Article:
February 05, 2011

Classical improvisation is not an oxymoron (ask Gabriela Montero)

“It’s how I speak through music,” Gabriela Montero told us last night at the Harris Theater as she shifted into the improvisation portion of her recital. This was the part we were all waiting for, and what followed was highly un-classical behavior both onstage and in the audience. Evidence: a few dozen of us lustily sang the first few lines of Billy Joel’s “Piano Man” to Montero from our seats.

I’ll come back to that Billy Joel tune in a second. First, some setup about this unusual pianist and this split-personality concert. Montero, who hails from Venezuela and made her debut at the age of five, has the interpretive vision and technical brilliance to have become a top “straight” classical pianist, the kind who plays recitals and concertos at famous venues around the world. And in a way, she’s done exactly that.

In fact, for the first two-thirds of her concert last night, you would have thought that was the whole story. Polite applause when performer emerges from wings. Performer plays pieces listed in program, exits between groups of pieces, reenters to more applause. All very conventional, which I found disappointing. When latecomers were seated between works, Montero smiled a tight, annoyed smile and waited what seemed to me a pretentiously long time for silence before launching into the next piece.

But that’s not the whole story. Montero has also been improvising since childhood, and she does it at almost every concert, as a kind of extended encore to whatever’s on the program. She does it so brilliantly you’d swear you were listening to a canonical work by Chopin, Schubert, Haydn, or Bach, depending on her mood, and sometimes with a Latin dance rhythm thrown in for fun.

But to emphasize that you’re not listening to one of those masters, or to anything composed at all, Montero invites her audiences to suggest themes or songs that she can riff on. Hence the Billy Joel song we belted, which Montero knew but only vaguely. This isn’t a parlor trick meant to emphasize her ability to think on her feet. As she explained to us in the midst of the laughter-filled, at time raucously participatory improvisational section of the concert, the idea is to incorporate a melodic fragment of a song the whole audience knows, so everyone can hear it peeking out and being transformed during the five-or-so-minute-long impromptu she spins from it.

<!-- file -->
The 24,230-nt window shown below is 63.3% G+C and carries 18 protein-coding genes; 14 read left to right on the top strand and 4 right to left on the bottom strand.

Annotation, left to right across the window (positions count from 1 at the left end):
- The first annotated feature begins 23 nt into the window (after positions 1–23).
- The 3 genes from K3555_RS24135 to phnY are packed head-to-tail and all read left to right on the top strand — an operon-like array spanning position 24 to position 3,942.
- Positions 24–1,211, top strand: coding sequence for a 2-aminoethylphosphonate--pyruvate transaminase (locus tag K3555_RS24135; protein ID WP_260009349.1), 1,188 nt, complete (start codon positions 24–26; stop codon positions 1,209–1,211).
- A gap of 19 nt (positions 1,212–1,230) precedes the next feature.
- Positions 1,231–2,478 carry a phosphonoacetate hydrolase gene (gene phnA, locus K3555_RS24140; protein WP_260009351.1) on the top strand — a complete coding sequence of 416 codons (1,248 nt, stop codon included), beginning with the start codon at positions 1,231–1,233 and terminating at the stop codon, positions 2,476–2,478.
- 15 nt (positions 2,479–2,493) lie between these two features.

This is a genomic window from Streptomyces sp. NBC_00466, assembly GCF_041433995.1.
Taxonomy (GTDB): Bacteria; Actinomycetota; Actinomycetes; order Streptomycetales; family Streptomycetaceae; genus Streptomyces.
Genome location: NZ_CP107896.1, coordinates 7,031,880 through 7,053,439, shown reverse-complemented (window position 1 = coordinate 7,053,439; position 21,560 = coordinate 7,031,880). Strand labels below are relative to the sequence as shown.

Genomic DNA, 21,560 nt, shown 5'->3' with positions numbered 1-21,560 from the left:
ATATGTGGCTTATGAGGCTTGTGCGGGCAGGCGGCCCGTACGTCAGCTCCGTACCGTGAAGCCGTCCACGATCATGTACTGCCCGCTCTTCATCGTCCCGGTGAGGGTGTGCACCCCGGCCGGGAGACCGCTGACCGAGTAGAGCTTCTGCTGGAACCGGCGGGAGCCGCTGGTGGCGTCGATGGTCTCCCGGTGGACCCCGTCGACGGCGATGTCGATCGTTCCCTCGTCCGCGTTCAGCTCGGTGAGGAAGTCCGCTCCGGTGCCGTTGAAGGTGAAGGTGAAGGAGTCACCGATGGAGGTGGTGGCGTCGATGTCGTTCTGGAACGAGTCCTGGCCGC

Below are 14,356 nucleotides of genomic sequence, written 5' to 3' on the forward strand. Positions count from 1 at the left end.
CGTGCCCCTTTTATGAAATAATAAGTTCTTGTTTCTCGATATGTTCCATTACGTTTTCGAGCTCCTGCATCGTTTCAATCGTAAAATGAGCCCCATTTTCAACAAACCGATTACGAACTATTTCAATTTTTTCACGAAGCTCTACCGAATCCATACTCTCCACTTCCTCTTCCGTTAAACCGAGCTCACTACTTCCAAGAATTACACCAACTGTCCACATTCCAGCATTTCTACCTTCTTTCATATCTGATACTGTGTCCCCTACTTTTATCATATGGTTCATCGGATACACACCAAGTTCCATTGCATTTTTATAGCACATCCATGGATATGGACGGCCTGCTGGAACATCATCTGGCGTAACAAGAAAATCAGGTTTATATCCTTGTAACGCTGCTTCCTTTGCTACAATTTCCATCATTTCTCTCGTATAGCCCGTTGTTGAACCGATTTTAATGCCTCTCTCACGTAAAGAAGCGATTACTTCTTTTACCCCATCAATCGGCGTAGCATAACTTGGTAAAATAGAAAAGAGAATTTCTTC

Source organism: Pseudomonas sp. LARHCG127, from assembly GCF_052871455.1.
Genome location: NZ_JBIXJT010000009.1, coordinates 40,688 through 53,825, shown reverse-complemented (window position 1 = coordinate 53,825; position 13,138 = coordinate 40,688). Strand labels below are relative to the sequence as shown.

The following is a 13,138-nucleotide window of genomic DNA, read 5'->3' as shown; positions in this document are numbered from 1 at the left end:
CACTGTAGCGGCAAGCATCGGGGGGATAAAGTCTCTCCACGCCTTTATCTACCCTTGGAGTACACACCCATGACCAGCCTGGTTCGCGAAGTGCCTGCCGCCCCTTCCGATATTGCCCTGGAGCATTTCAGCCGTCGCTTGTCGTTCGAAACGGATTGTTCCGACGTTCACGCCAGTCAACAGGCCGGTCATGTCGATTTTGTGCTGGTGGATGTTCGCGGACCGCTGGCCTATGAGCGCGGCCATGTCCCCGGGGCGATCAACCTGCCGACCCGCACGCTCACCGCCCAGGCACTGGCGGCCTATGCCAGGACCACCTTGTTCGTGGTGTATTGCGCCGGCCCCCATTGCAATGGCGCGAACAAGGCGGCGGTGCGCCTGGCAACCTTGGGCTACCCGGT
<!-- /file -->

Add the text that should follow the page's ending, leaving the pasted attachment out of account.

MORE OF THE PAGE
I found the experience dazzling and giddily fun, even oddly moving. We’re used to hearing works composed in the past, played by performers whose primary job is to connect us as directly as possible to the music in the score. The performer speaks for the composer, using her own “voice” to express what someone else wrote — the musical equivalent of a quote, not an utterance. ...

Here, Montero was speaking for herself, directly and intimately to us. She began that part of the concert by telling us, with disarming simplicity, that she loves improvising and finds it a natural way of communicating. This was her favorite part of the program, she said, and the most fun. When she asked for our first suggestion, she was amused (along with the rest of us) to hear a basso-voiced guy toward the back of the house bellow the Chicago Bears fight song over the cacophony of other nominations. With great humor, Montero tried to get us all to sing the first phrase or two in the same key (“That’s horrible,” she laughed). Picking out the kernel of the tune on the piano, she set down her microphone and quieted the crowd by ripping off a Beethovenian, propulsive, harmonically inventive fantasy on that unpromising little motif. 

Then, in various styles, she did the same for a song by Venezuelan folkie Simón Díaz that some of Montero’s countrymen called out (eliciting some Spanish banter from the pianist, which the many South Americans in the audience loved), the Beatles’ “Yesterday,” our Billy Joel number, and “All that Jazz.” 

To give the you idea, here's Montero improvising in Cologne, Germany. 

So this was two different concerts, operating according to very different values and vibes. Why can’t more classical concerts be like the second one — spontaneous, warmly funny, participatory, and expressive of something happening right now, right here? It can, of course; there’s a whole new discussion about classical improvisation underway, although it’s still mostly on the fringes. Musicologists like Susan McClary at UCLA study its history, finding that improvisation used to be a big part of what we now call classical performance. Pianist and scholar Robert Levin improvises, but mostly in safe zones like ornamentation and cadenzas. The New England Conservatory has had a Contemporary Improvisation program for decades, but its roots are really in world music, jazz, and Cagean experiments with chance — nothing like the lush, tonal, structurally coherent pieces that Montero whips up from scratch.